Sarah Breedlove (December 23, 1867 – May 25, 1919), known as Madam C. J. Walker, was an African-American entrepreneur, philanthropist, and a political and social activist. Walker was considered to be the wealthiest African American businesswoman and wealthiest self made woman in America at the time of her death in 1919.[2]Although she was eulogized as the first female self-made millionaire in the US,[3] her estate was worth an estimated $600,000 upon her death.[1] According to Walker’s obituary in The New York Times, “she said herself two years ago [in 1917] that she was not yet a millionaire, but hoped to be some time”.
Walker made her fortune by developing and marketing a line of cosmetics and hair care products for black women through the business she founded, Madam C. J. Walker Manufacturing Company. Walker was also known for her philanthropy and activism. She made financial donations to numerous organizations and became a patron of the arts. Villa Lewaro, Walker’s lavish estate in Irvington-on-Hudson, New York, served as a social gathering place for the African-American community.
Her name, Madam C. J. Walker, came as a result of her marriage to Charles Joseph Walker.

O. W. Gurley

O.W. Gurley was a wealthy Black landowner, born to former enslaved Africans, who traveled the United States to take part in the Oklahoma Land Grab of 1889. The young businessman resigned from a presidential appointment under then-president Grover Cleveland to venture out and found his own town. In 1906, Gurley moved to Tulsa, Oklahoma where he bought 40 acres of land that was only allowed to be sold to Black folks. One of Gurley’s first businesses was a rooming house which was built along a dusty trail near the railroad tracks. This road would later become Greenwood Ave. of the legendary Black Wall Street. Adding to the rooming house, Gurley went on to build three two-story buildings and five residential homes. He also purchased an 80-acre farm in nearby Rogers County. The entrepreneur later founded a church, today known as Vernon AME Church. By 1913, more businesses began springing up in Gurley’s Greenwood district, including hotels, law and doctor’s offices, cafes, pharmacies, barbershops, movie theaters and hair salons. Eventually, there were hundreds of businesses, all were Black-owned and operated. Greenwood’s unpaved roads served as Tulsa’s racial division lines and African-Americans flocked to the thriving city to escape racial prejudice elsewhere. After years of economic success in the thriving Black “enclave,” the entrepreneur lost all he had built after an angry white mob attacked and set fire to the Greenwood district, burning everything to the ground. He lost an estimated $200,000 in the 1921 race war. It was rumored that Gurley had been lynched by a white mob in the race war, but the memoirs of fellow Greenwood pioneer, B.C. Franklin indicate that he exiled himself to California where he later died.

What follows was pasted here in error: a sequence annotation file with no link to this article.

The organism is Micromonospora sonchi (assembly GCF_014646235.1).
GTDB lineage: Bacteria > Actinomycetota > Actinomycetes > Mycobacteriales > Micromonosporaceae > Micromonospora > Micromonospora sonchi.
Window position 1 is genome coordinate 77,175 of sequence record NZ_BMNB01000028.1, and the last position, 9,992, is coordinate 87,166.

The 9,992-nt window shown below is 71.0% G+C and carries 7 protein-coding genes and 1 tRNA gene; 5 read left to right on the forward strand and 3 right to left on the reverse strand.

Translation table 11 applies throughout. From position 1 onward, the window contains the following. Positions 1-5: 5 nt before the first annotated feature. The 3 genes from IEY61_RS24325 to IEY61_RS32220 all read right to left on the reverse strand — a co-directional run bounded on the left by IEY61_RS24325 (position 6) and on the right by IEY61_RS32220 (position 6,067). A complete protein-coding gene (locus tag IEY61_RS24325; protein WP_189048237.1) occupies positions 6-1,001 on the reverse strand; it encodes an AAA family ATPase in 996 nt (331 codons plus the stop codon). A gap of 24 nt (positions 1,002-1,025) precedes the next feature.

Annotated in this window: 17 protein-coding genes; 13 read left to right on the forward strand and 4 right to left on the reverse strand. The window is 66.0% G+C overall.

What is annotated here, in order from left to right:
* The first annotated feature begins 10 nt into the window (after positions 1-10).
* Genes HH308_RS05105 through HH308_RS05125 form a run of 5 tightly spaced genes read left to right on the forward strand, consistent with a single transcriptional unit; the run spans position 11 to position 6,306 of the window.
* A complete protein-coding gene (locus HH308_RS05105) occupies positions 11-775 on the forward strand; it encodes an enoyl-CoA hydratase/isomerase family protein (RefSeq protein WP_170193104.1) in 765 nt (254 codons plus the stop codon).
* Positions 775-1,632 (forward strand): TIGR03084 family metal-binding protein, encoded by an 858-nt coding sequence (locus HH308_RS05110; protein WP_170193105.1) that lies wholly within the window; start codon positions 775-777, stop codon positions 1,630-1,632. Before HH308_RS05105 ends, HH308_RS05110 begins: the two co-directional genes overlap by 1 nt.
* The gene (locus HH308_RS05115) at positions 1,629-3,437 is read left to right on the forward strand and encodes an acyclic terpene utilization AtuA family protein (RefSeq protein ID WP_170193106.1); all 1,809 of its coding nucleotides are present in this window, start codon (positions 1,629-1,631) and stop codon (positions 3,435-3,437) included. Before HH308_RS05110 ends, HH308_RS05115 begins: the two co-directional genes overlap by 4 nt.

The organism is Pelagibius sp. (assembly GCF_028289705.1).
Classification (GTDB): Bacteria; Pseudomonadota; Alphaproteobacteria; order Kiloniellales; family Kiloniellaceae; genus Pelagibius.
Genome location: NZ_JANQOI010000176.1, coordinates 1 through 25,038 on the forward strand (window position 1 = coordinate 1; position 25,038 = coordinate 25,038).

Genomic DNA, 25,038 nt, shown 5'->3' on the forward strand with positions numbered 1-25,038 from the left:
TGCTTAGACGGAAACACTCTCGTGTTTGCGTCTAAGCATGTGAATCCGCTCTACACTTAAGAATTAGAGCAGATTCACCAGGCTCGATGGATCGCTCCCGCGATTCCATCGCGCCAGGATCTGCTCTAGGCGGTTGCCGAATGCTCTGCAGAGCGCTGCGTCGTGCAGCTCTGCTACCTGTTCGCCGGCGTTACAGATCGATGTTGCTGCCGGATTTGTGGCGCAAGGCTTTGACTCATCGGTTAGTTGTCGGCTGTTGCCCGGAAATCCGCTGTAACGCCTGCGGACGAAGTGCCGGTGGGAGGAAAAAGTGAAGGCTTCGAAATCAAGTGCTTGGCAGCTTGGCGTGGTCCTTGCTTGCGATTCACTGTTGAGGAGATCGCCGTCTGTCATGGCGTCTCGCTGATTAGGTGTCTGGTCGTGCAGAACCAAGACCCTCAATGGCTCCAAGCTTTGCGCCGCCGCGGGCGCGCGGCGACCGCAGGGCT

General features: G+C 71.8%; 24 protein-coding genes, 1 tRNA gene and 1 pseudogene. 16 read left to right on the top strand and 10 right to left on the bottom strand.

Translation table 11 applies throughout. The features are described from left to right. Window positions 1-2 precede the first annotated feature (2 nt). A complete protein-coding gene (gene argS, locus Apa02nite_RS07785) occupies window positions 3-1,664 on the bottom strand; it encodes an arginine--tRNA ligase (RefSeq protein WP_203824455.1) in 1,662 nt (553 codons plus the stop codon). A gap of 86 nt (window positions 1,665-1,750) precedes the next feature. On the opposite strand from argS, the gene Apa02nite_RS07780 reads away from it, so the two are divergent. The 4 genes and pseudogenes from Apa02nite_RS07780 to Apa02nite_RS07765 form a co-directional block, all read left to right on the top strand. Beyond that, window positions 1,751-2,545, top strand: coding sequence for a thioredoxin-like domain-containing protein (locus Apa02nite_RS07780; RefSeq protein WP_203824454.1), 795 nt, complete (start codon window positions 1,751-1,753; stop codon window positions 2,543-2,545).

For more details about these stories, check out the book Black Fortunes: The Story of the First 6 African Americans Who Escaped Slavery and Became Millionaires by author Shomari Wills.

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Brenda Graham April 13, 2019 at 10:58 am

It should be eradicated. As a mental health worker for over 15 years.I stuns me that in the black community 90% of individuals are diagnosed parinoid schtzoid and thats a lie. We were all born with a chemical imbalance of the brain. We all have intellectual disabilities and it could easily be eleviated with smaller doses of the mind alterining medicine they are given .I believe if you checked old instititional records the meds given and the doasges between black and white patients are different

Benicia June 16, 2022 at 7:48 am

The headline photograph is by James Van Der Zee, a famous black photographer during the Harlem Renaissance who documented the emerging black class during that era.

MicheleElys June 17, 2022 at 4:26 pm

These stories are very inspiring, especially during harsh times when we ALL are seeking change and new places to begin or evaluate where we stand.
Thank you Black Main Street for your publication. Extremely timely!!